I don’t know why it’s taken me so long to join the dots. We’re in a Saturn square Neptune year and now have a woman as UK PM, with a female First Minister in Scotland plus two female Scottish opposition leaders; with a possibility of a female UK Labour leader if Angela Eagle prospers (maybe) and a real possibility of the first female US president. Squares aren’t as strong as conjunctions but they carry the same energy. Margaret Thatcher became the UK’s first PM in 1979 on an approaching Saturn in Virgo square the Neptune in Sagittarius.
The below is taken from my Astrological History of the World on Saturn Neptune which also tends to oversee fights for workers’ rights and health as a major issue.
‘Saturn–Neptune has not been traditionally thought of as a feminist influence, but significant times where women came to the fore are clearly marked by its transits. Both Queen Elizabeth I and Queen Elizabeth II came to the throne to exert tremendous feminine influence over matters of state on Saturn–Neptune conjunctions — in 1558 in Taurus, and 1953 in Libra. Both of them were enduring monarchs in typical Saturnine fashion, Elizabeth I ruling for 45 years, the present Queen still in place even longer. Both Queen Elizabeth II and Queen Victoria, who reigned for 63 years in the 19th century, have Saturn–Neptune squares in their birth charts, a key indicator of self-sacrifice for the sake of duty.
Benazir Bhutto became the first woman prime minister of Pakistan on the conjunction in Capricorn in 1988, though it proved a short-lived triumph. Around the same time, Margaret Thatcher, the first British woman prime minister, handed in her staff of power and resigned.
In Britain the power and emancipation of women was marked in two stages: the Married Women’s Property Act of 1882, under the conjunction in Taurus, gave wives for the first time ever the right of separate ownership. Then on the next conjunction in 1917–18 in Leo, Maude Royden became assistant preacher at City Temple in London, thereby becoming the first Englishwoman to have a permanent pulpit in London; factory workers shortened their hair to bobs to allow them to work more efficiently; and women over the age of 30 were given the right to vote. In 1988, on the Saturn–Neptune conjunction in Capricorn, the first woman bishop was appointed in the United States by the Anglican Church.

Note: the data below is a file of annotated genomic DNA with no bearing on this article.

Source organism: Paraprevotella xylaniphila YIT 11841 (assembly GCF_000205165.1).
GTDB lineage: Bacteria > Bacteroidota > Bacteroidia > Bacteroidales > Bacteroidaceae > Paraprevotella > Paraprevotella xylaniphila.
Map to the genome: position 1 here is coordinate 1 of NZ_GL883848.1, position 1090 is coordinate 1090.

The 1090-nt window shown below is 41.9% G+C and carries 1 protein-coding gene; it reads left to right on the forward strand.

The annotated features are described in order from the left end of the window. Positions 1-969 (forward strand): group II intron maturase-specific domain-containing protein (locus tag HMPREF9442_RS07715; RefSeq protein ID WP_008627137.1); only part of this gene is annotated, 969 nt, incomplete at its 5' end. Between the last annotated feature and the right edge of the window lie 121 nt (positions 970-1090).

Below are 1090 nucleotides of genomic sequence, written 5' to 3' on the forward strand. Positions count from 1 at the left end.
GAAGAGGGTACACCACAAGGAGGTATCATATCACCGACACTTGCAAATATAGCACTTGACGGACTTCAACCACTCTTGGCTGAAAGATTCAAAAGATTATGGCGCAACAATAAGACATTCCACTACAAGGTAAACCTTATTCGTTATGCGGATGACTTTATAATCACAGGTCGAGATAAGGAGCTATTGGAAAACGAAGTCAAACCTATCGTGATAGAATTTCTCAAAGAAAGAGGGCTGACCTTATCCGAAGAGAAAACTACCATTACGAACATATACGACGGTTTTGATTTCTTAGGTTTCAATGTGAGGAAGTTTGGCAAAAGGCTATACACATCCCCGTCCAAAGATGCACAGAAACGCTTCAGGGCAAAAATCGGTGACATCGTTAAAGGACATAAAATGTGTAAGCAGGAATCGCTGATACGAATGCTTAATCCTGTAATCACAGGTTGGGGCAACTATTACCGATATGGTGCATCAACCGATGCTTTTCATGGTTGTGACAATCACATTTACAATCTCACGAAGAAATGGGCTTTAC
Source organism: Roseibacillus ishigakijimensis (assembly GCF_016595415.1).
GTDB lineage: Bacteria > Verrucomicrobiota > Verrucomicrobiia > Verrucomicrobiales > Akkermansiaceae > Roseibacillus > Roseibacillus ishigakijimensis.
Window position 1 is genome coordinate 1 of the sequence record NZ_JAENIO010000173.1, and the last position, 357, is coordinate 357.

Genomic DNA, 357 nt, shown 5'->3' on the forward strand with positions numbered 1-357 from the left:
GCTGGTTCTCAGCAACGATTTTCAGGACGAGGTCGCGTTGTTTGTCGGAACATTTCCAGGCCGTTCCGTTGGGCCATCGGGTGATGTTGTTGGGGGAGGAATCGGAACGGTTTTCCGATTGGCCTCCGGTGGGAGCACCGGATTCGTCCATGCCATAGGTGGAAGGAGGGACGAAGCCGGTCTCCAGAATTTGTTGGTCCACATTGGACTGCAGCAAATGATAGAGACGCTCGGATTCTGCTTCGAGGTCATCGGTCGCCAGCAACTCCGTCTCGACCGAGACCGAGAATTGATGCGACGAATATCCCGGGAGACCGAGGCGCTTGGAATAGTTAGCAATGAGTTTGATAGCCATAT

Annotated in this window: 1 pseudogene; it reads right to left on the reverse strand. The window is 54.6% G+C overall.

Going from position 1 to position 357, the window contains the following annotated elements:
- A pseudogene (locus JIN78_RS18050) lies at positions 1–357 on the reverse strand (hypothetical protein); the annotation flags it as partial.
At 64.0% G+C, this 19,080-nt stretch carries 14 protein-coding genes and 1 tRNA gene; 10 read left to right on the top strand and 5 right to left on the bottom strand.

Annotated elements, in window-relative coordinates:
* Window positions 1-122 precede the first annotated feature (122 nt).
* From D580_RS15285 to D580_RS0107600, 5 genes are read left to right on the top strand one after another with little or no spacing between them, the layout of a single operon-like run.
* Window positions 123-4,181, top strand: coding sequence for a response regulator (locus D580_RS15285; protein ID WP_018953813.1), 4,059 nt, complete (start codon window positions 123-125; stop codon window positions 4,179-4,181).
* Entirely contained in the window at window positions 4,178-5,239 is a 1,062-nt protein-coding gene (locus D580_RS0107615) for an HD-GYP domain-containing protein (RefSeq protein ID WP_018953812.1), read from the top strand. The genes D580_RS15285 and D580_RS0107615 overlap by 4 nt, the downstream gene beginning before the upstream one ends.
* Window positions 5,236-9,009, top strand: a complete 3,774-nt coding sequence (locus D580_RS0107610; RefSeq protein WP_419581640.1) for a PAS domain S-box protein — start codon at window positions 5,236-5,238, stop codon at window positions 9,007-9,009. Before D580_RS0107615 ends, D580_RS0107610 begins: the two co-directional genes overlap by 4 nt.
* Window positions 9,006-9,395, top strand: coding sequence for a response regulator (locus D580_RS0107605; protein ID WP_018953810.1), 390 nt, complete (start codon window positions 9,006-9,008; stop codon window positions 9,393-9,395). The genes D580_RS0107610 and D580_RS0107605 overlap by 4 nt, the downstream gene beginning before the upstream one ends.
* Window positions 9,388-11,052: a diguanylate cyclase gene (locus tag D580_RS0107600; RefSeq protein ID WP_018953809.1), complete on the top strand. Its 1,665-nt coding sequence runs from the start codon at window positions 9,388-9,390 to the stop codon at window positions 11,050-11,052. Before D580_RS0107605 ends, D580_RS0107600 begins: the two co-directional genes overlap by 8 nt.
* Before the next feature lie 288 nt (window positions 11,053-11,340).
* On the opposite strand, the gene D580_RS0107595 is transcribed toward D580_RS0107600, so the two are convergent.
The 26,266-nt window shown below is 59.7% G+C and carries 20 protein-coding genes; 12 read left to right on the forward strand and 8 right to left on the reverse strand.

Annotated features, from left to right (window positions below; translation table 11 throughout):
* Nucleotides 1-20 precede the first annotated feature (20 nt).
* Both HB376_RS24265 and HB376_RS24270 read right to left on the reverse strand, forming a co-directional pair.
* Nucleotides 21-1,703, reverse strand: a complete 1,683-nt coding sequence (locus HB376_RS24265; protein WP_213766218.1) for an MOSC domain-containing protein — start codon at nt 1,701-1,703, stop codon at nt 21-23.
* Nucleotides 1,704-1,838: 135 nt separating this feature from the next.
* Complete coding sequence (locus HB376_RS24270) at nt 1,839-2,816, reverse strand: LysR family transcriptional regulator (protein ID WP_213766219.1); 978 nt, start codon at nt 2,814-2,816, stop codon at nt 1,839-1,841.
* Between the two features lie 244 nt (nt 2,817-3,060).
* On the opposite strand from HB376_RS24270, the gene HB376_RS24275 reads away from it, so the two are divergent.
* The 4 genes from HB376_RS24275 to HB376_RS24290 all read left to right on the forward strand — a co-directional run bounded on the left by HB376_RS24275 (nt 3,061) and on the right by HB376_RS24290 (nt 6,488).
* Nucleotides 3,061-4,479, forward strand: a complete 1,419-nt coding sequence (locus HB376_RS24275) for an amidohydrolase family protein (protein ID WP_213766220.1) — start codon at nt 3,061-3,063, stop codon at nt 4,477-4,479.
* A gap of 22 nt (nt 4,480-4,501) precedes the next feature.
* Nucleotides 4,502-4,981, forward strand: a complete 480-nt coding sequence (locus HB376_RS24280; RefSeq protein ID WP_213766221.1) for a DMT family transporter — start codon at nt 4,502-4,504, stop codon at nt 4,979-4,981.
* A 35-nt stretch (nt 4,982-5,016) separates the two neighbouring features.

In art and literature, there are key points of interest in works about or by women. Jane Austen’s first novel Sense and Sensibility emerged in 1811 under the conjunction in Sagittarius. Next conjunction around, in Aquarius and Pisces in 1847, Charlotte Brontë’s Jane Eyre and Emily Brontë’s Wuthering Heights met with public acclaim.
In the previous century, on the conjunction in Virgo in 1773, Oliver Goldsmith’s play She Stoops to Conquer and Laclos’s Les Liaisons Dangereuses looked archly at women’s behaviour. In 1665 under Saturn–Neptune in Aquarius, Molière produced The Misanthrope and The Dumb Lady. In similar vein during the last conjunction in 1989 in Capricorn the sculptor Anish Kapoor picked up the mood of the moment with his Mother as Void work; and Pedro Almodovar, the Spanish film-maker, produced his cult movie Women on the Edge of a Nervous Breakdown.
The repression of women, especially the persecution of witches, also has its place in the Saturn–Neptune panoply. This emerges from the masculine Saturnine fear of the mysterious, less rational feminine in Neptune. It is also the rational mind’s paranoid fear of superstition and the supernatural. In 1486 the infamous Malleus Maleficarum (the ‘Hammer of the Witches’), which encouraged the zeal of witch-hunters, was published under the conjunction in Sagittarius. In 1736, under Saturn–Neptune in Gemini, the English statutes against witchcraft were repealed, and in 1952 during Saturn–Neptune in Libra the Witchcraft Act was finally repealed. During the same period (1953) Arthur Miller’s renowned play, The Crucible, about the persecution of the Salem witches, reached the stage.